Valentine’s Day; that ancient holiday responsible for creating knot’s in a 6th grader’s stomach. There we sat; just back from lunch where we mentally digested morning geography images of half-naked tribal Africans drumming and dancing during their version of a Bar Mitzvah. Now we prepared to endure California mandated coed sex education classes. But first – we shared the contents of our Valentine’s bags classmates “filled” earlier that morning. This was supposed to show us how much we were loved. Some were more filled than others. None of us had any idea what love was.
Fast forward 6 years to 12th grade. Thankfully (except for that one girl who passed me that note saying she wanted to hold hands, and we never got to) we moved to other side of LA County and I escaped the embarrassing stigma of pubescent sexual awkwardness. I healed from the eroticism of those mandated classes and figured the important parts out on my own. Now I was learning something better; Romanticism; behavioral AND literary. My English Teacher introduced me to Charles Dickens and I fell in love with Great Expectations and A Tale of Two Cities. Romantic, morbid, morose and fantastic; just what a 17-year-old love-crazy boy needed! I still had no idea what love was, but Dickens’ character Sydney Carton from A Tale of Two Cities showed me a new example of love; sacrifice for the good of another.
Carton’s love was unrequited, yet he gave everything to express his love in a way that eternally benefited his beloved. That was completely counter to my teenage, hormone induced way of thinking. We learned about hedonism and narcissism in Psychology class, but we never learned about asceticism. I’m not saying Carton didn’t have desire for Lucie Mannette. But, he knew he couldn’t be the man she needed or deserved. To express his love for Lucie, Sydney pledged to give his life to save the lives of those he loved. My mind was blown. You’ll have to read the book.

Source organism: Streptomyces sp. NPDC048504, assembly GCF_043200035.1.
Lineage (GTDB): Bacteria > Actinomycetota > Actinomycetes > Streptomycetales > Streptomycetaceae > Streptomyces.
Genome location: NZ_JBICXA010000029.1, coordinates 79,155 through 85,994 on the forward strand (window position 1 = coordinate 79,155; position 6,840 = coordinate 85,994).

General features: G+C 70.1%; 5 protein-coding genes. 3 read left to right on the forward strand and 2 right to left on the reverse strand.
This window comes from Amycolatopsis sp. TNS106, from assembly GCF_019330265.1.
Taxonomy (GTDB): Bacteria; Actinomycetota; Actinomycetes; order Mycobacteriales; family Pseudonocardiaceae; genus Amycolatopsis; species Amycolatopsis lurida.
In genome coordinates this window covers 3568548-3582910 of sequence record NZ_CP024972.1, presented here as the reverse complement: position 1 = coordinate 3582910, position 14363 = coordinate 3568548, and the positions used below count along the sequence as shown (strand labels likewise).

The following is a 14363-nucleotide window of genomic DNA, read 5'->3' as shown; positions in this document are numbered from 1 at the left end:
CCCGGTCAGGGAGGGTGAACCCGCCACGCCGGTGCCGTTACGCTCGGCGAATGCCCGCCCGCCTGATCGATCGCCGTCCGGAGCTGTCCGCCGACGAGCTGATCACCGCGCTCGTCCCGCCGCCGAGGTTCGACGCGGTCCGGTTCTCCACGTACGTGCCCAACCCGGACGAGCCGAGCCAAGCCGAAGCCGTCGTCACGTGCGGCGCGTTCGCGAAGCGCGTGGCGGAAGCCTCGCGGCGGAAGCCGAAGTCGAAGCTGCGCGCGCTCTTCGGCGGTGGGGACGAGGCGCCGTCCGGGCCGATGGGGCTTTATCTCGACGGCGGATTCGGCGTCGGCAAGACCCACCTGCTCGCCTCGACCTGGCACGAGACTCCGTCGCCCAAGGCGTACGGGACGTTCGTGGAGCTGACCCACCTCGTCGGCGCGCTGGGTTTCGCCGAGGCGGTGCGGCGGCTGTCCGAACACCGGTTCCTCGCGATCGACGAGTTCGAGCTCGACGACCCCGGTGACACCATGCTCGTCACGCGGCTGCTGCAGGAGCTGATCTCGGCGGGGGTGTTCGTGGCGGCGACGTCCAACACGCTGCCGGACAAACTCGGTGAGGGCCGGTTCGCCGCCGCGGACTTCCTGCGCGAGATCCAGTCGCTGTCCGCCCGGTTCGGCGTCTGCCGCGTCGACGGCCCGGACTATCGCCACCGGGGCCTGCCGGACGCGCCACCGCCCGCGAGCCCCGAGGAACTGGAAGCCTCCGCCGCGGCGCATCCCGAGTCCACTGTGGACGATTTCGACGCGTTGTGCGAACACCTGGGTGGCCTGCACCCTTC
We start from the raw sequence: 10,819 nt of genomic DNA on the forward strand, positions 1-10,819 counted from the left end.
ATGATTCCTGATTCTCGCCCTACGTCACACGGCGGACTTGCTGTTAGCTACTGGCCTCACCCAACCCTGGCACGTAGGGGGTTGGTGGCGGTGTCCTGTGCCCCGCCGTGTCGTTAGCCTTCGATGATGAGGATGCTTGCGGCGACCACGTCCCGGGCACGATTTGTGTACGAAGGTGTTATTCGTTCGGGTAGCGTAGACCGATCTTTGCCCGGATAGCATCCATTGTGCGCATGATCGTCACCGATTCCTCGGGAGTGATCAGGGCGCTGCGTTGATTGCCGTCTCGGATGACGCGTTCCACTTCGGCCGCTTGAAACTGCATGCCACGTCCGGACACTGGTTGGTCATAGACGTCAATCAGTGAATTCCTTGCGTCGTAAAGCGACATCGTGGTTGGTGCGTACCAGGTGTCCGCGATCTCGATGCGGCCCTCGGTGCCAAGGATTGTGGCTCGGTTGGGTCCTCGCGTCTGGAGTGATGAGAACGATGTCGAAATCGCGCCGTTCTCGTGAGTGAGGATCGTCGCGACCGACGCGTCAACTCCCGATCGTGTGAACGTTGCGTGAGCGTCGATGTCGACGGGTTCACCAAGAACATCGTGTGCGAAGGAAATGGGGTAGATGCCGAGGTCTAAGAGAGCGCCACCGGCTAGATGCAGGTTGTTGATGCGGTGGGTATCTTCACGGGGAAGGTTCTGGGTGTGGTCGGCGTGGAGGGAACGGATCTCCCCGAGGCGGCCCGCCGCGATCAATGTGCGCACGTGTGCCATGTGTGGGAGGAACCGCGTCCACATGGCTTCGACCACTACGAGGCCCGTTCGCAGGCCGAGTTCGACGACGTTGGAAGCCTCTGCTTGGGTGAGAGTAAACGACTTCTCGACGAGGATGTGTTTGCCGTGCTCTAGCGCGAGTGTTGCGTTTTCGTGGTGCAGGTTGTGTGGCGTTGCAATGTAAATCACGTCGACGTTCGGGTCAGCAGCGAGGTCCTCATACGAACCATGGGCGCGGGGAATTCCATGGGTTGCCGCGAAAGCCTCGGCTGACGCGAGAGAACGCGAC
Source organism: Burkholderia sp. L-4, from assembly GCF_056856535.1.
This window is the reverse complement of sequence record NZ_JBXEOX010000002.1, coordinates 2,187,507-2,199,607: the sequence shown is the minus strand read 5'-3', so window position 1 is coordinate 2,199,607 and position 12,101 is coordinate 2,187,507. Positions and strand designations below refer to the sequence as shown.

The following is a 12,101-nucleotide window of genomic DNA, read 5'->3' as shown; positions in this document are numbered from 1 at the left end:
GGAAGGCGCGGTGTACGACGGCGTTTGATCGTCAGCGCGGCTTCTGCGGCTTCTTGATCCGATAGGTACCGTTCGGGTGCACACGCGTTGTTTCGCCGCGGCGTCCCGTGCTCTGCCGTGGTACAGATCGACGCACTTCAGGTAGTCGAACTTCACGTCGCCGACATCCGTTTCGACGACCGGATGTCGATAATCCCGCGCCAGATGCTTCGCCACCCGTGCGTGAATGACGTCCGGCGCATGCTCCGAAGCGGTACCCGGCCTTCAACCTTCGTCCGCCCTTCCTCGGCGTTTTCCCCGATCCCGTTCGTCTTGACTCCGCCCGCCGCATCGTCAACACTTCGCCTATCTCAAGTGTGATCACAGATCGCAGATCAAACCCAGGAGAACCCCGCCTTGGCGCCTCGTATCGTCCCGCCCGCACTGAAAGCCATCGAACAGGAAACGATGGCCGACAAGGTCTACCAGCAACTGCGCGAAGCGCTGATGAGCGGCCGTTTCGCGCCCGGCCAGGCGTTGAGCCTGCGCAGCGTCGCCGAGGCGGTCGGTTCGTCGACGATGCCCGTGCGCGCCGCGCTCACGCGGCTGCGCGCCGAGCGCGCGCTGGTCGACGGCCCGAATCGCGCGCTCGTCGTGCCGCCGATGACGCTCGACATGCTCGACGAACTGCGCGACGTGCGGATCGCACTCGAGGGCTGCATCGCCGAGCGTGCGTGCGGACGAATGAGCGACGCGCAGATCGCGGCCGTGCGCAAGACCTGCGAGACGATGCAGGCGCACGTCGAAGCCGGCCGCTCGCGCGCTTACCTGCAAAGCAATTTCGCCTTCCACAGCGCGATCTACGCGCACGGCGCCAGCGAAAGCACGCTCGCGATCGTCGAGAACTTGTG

A few years later I studied psychology in college. I joined a Bible study with some students and learned bout phileo and agape love. Now I understood Sydney Carton more fully. Carton knew more about love than I did. I had always been motivated by “what’s in it for me” and was afraid of finding nothing in it for me. There was my “ah ha” moment. Fear is selfish. Love – real love – is selfless. Perfect love casts out fear. Perfect love is unconditional; a gift that may not give back. The thing is, that kind of love IS attractive. Why? Because sometimes we fear showing love because we’re afraid showing love will demand something of us.
But, what if we find a kind of love that demands nothing from us except to accept and embrace it? Love like that of a missionary; expecting to get nothing; living to give everything for the good of another? Love like that of Sydney Carton. Love like that Saint Teresa? Love like that of Jesus? “Greater love has no one than this: to lay down one’s life for one’s friends” (John 15:13). Like the 1984 Foreigner song, I want to know what love is – that perfect life of love. Do you? Check your love tank. How’s your love life?
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